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NEW YORK (Reuters) - Seattle Seahawks cornerback Richard Sherman was fined almost $8,000 by the National Football League on Friday for unsportsmanlike behavior.
Sherman was roundly criticized for taunting his opponents after his game-winning deflection in last weekend's NFC championship game against the San Francisco 49ers.
He later apologized for his boorish behavior but the NFL took a dim view of Sherman's actions, slapping him with a $7,875 fine just days before his team heads to New Jersey to prepare for the February 2 Super Bowl against the Denver Broncos.
The Seahawks beat San Francisco 23-17 to advance to the NFL's title game but only after surviving a desperate last play by the 49ers, who were attempting to make the Super Bowl for the second year in a row.
San Francisco quarterback Colin Kaepernick threw a pass to his wide receiver Michael Crabtree in the end zone for what would have been the winning touchdown.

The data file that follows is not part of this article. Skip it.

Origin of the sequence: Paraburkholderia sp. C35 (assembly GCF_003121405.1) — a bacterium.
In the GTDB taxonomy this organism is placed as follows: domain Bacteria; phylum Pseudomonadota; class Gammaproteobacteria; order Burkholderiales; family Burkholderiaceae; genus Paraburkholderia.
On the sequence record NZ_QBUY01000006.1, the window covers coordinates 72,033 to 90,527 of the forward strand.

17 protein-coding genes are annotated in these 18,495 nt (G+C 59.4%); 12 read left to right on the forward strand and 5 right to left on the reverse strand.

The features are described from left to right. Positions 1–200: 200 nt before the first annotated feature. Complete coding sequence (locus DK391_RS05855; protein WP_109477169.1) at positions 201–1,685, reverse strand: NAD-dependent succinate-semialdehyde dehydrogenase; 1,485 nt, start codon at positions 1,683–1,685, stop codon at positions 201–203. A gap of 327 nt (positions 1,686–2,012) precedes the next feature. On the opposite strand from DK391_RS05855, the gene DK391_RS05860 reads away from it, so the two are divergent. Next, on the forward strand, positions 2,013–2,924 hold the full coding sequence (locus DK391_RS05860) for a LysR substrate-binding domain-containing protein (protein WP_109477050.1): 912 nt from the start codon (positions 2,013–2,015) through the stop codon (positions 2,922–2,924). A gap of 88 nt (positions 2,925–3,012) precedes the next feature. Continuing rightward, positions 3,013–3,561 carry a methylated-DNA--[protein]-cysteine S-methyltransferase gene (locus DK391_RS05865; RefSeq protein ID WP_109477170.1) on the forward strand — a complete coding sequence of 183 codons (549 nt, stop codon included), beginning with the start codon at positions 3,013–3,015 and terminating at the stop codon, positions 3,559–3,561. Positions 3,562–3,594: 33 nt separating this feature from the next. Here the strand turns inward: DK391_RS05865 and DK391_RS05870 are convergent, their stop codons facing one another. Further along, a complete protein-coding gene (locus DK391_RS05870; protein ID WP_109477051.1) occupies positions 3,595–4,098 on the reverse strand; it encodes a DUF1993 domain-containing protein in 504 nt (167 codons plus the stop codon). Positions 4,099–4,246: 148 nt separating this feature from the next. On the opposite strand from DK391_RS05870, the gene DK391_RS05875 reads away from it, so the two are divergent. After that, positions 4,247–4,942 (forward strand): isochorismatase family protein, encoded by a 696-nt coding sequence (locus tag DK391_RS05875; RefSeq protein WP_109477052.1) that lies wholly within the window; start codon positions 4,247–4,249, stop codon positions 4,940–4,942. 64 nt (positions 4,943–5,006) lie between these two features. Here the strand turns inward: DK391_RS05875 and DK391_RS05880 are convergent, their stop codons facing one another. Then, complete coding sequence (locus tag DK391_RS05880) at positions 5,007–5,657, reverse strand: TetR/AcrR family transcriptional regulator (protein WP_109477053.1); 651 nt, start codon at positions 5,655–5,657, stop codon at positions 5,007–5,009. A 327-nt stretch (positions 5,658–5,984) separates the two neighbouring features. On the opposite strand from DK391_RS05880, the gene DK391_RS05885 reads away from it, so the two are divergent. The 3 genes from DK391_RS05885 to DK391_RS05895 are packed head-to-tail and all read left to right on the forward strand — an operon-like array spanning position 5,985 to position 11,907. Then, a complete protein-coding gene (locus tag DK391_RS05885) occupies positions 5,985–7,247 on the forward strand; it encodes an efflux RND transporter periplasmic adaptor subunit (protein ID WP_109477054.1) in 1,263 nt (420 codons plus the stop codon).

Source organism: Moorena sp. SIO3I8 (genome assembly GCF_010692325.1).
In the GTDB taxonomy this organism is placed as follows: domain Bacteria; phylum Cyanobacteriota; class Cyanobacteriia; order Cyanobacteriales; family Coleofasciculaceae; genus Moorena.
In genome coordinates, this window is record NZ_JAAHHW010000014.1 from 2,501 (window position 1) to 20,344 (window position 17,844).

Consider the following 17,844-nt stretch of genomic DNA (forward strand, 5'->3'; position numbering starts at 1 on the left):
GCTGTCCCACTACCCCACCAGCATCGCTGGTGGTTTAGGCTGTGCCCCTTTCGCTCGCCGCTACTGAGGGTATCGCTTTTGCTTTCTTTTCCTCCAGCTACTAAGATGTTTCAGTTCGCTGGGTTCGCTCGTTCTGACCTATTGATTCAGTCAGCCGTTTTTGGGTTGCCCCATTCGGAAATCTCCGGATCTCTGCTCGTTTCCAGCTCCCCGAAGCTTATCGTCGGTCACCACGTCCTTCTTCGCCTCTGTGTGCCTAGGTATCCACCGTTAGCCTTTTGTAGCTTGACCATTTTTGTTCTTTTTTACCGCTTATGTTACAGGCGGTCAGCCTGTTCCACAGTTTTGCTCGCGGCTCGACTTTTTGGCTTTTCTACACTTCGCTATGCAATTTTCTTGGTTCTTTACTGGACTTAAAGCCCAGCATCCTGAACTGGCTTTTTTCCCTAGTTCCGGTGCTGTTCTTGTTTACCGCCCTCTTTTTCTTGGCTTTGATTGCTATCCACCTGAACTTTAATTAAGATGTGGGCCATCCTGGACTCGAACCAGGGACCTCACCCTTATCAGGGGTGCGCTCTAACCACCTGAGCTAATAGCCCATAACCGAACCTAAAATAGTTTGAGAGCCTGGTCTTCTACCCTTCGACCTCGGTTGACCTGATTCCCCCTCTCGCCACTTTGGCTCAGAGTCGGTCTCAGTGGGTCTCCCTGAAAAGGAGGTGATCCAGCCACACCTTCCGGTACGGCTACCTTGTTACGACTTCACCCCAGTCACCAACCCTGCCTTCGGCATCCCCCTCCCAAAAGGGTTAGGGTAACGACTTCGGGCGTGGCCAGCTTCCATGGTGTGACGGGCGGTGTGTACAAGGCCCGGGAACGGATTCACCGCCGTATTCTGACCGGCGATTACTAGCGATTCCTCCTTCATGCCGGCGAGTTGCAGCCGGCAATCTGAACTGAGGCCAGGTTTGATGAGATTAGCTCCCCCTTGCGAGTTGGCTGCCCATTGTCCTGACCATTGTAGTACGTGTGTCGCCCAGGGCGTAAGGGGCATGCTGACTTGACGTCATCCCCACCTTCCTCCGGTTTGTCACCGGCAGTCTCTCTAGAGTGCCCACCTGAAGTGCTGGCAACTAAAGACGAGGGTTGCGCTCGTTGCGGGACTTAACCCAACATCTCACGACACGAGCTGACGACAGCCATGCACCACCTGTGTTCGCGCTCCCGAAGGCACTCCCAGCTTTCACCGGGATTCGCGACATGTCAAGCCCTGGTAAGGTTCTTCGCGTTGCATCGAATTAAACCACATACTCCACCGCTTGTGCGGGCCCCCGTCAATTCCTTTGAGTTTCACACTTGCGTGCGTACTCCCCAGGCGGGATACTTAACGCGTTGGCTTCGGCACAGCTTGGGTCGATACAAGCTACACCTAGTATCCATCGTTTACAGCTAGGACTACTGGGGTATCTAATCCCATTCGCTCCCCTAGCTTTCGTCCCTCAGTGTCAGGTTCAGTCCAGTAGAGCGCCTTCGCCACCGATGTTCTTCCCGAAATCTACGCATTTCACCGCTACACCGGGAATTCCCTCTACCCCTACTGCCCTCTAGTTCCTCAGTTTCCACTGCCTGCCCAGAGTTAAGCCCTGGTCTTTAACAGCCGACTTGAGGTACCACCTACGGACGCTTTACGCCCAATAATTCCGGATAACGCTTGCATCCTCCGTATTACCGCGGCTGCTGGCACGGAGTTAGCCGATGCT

But Sherman leaped above Crabtree and deflected the ball to Seattle linebacker Malcolm Smith for an interception that sealed the Seahawks win.
Immediately after the play, Sherman ran over to Crabtree and tried to mockingly shake his hand, then gestured to Kaepernick that he had choked under pressure.
In a television interview a few moments later, he continued to taunt Crabtree, describing him as a "sorry receiver."
NFL commissioner Roger Goodell, speaking on U.S. television earlier this week, said he was unimpressed by Sherman's behavior.
"I'm not cheering for that," Goodell said.
"I want him to present himself in the best possible way and make sure that he is reflecting on himself and his family in a positive way."
Reporting by Julian Linden; editing by Gene Cherry